In 1967, The Gaylads covered “The Sound of Silence” originally written and performed by Simon and Garfunkel
The emergence of Rocksteady
After Jamaica gained its independence in 1962, the country embraced a cultural revolution. In the early 60’s, Ska music flourished extensively with the help of sound systems. Later on, Rocksteady grew out of Ska as a slowed down version of it. Even though, the Rocksteady era was short, you cannot deny its influence on the Reggae movement, which followed.
Between 1966 and 1968, numerous Rocksteady bands emerged. During the 60’s, American Pop, R’n’B and soul music heavily influenced Jamaican music. Therefore, many Rocksteady songs are covers of classics of American music (More info: Jamaicanmusic.com).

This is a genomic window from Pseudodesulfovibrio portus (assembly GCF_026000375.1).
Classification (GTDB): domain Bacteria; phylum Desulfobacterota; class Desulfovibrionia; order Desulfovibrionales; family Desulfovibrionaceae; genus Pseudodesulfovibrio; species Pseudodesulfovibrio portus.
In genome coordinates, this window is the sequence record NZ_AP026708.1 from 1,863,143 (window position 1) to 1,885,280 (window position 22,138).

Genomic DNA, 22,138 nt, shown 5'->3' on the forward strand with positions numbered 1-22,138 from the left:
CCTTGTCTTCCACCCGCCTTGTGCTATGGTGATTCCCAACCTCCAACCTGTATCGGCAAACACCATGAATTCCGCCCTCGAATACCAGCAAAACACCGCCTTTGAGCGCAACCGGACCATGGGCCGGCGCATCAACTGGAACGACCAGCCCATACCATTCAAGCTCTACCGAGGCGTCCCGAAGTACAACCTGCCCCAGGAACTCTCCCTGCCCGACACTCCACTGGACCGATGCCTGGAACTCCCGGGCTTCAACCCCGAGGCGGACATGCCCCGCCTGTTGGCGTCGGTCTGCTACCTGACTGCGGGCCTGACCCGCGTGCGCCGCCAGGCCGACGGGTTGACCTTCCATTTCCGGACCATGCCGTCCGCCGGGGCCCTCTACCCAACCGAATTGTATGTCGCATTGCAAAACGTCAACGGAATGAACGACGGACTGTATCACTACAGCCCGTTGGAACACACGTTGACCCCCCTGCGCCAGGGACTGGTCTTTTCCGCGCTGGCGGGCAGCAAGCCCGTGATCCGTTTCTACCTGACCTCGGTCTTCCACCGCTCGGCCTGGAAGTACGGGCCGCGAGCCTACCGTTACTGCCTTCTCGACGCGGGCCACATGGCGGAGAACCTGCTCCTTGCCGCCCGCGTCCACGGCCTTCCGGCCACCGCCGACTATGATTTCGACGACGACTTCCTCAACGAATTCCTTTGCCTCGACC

Original version by Simon & Garfunkel
“The Sound of Silence,” originally written and recorded by Simon & Garfunkel in 1964 was featured on their debut album. It only rose to the number one position on the Billboard charts after the release of a remixed version in 1965.
The fusional harmonies of Simon & Garfunkel‘s soft voices, accompanied by a soothing acoustic guitar melody didn’t leave The Gaylads indifferent. You may click here to preview the original version.
The Studio One version
In 1967, Clement “Coxsone” Dodd produced a Rocksteady cover of this song recorded by The Gaylads & The Soul Vendors (Source: Whosampled.com).
The chord progression has been slightly modified to fit better Rocksteady style. An instrumental version dubbed by a horns ntroduces the song. After a little while, The Gaylads pick up the singing. You may click here to listen to the cover.
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